Note - All photos are copyright of ARMLS (Arizona Regional Multiple Listing Service). All data is believed to be accurate but not guaranteed. Home sizes and lot sizes may have been rounded.


Friday, February 26, 2016

Keeping a Clean House - the simple way, part 3

This is Part 3 of a 3-part series discussing some of the habits of people who always seem to have a clean house, regardless of when you might stop in. (You can read Part 1 and Part 2 of the series here.)

It's important to understand with all of these habits, that these are not "things to do in order to clean your house" or "extra steps needed in order to clean your house." These are simply habits that people have - people whose homes are generally clean.

These habits are more about time-shifting - doing things you will have to do at some point anyway, but doing them sooner and with more regularity. They're about changing your mindset to one where cleaning isn't a giant evil chore, but instead a simple completion of the current activity.

And with that, let's take a look at three more habits people with clean homes practice:

6.) Put your clothes away, everyday

When you get home from work, you change into your 'casual hanging out around the house clothes', right? But what do you do with your work clothes?

People who keep clean homes put them away. Dirty clothes go into the hamper. Jacket, belt, and tie get hung up. Shoes go back in the closet, and anything that might be worn again before being cleaned gets hung up or folded and put away.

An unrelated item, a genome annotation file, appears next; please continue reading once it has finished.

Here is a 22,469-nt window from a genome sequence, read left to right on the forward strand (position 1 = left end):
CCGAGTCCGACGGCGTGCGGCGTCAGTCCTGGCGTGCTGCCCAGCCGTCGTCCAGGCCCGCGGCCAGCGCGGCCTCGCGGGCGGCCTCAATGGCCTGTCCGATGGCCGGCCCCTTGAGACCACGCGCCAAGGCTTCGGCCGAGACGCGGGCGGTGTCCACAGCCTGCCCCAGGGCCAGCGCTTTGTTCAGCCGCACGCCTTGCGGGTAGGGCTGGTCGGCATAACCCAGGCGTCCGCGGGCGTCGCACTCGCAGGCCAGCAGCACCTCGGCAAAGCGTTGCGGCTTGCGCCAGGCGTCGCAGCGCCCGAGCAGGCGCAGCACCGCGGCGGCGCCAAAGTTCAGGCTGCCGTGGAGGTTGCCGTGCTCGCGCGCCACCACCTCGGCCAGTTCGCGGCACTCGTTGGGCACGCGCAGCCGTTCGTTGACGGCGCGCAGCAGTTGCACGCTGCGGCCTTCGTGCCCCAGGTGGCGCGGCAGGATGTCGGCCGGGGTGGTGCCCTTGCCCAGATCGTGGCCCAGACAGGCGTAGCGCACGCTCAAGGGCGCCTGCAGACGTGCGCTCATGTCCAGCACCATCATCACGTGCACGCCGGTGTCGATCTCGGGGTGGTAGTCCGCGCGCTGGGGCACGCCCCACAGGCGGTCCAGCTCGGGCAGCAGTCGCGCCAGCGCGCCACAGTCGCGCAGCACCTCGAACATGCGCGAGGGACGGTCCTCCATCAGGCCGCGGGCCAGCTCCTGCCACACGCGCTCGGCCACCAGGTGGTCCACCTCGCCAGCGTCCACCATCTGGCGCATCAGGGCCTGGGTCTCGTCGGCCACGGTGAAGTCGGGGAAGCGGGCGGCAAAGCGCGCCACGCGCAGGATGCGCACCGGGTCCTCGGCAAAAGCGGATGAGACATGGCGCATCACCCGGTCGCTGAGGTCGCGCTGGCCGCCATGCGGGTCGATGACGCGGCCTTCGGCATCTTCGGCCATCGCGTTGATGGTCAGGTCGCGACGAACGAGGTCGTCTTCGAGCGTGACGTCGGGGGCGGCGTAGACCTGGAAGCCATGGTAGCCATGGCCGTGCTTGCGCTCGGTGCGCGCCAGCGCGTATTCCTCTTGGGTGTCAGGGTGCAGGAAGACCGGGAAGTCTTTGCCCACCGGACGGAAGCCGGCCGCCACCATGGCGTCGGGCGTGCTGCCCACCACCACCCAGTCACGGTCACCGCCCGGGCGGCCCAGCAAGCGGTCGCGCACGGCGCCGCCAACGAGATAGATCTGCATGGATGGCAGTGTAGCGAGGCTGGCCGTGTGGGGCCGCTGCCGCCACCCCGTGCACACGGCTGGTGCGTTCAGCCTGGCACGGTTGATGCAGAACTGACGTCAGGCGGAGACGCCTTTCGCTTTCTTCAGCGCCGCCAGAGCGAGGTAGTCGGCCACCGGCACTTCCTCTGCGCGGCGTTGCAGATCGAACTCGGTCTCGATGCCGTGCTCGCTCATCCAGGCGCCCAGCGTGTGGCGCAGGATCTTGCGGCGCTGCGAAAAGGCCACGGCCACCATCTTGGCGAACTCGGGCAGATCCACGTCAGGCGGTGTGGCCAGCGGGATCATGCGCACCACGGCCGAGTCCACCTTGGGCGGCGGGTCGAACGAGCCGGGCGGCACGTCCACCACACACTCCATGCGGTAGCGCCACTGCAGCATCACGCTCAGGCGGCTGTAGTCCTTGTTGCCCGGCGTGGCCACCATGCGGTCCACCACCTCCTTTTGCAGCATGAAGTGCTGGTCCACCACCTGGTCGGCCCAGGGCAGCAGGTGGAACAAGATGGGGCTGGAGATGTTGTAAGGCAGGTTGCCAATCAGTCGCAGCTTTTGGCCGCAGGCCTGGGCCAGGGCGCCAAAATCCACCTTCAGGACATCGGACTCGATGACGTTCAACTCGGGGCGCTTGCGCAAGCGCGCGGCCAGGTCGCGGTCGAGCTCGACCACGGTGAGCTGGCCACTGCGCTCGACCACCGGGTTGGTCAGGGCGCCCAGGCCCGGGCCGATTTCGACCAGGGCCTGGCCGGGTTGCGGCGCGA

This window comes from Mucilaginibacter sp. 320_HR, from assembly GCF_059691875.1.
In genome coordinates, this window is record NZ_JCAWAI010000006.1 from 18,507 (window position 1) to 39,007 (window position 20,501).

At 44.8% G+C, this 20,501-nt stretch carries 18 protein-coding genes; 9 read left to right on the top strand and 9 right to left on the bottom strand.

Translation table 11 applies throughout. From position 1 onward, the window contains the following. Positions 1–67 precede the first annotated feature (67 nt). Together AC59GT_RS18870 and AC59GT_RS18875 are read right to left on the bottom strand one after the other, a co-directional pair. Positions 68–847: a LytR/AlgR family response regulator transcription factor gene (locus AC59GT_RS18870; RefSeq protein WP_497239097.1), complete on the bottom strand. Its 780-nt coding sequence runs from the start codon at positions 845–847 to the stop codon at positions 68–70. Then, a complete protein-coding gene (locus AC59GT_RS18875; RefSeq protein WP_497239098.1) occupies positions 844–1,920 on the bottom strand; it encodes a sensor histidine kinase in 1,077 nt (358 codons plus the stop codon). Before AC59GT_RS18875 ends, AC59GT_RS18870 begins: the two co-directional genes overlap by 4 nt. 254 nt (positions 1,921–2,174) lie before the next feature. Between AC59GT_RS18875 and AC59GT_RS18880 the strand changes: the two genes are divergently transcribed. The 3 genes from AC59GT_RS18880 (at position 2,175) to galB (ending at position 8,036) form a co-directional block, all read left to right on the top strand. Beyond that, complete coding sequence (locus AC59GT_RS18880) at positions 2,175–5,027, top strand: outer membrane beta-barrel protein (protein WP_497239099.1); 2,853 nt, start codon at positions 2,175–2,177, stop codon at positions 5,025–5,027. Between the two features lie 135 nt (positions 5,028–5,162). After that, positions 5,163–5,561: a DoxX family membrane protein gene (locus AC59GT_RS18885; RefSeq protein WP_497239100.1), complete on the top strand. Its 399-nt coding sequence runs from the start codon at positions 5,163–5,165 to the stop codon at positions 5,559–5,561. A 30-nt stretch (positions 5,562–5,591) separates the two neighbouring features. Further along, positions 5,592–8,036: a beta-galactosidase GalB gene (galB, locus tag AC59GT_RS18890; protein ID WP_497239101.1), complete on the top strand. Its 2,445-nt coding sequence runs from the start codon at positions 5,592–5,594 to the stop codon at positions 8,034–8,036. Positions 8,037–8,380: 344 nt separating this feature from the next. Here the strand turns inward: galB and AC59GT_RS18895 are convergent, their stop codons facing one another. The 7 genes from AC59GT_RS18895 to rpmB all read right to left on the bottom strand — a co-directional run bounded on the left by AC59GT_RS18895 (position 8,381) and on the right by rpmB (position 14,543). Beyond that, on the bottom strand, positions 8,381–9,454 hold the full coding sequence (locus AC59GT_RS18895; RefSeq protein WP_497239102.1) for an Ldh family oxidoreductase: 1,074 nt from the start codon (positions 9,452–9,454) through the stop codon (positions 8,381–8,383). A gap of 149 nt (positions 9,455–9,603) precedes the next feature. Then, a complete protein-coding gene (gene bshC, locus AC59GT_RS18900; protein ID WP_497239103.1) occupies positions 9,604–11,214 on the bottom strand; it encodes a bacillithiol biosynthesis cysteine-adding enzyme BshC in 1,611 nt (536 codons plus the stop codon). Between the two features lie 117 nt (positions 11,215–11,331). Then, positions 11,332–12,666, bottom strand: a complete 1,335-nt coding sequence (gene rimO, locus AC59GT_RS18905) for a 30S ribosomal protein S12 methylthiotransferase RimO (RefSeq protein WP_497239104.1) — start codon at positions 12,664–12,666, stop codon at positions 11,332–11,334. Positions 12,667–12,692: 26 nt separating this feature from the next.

The other clothes that get put away everyday are the newly folded laundry. Since you're doing laundry everyday, your clean clothes pile shouldn't be very big, so it's easy to put these few items away.

The payoff for Putting Your Clothes Away Everyday: No piles of dirty clothes lying around on the floor, no piles of clean clothes stacked to the ceiling and sitting on top of your dresser, and no confusion about where a particular piece of clothing might be.

7.) Clean as you go

People with clean homes tend to think of cleaning up as the final part of the task, rather than keeping it as a separate chore to do later.

Dinner - Clean the prep area and dishes while the main course is in the oven, and you only have to worry about half the mess after dinner is over. Clean up immediately after dinner (which shouldn't be too hard since your dishwasher was emptied in the morning), and you finish the night with a clean kitchen.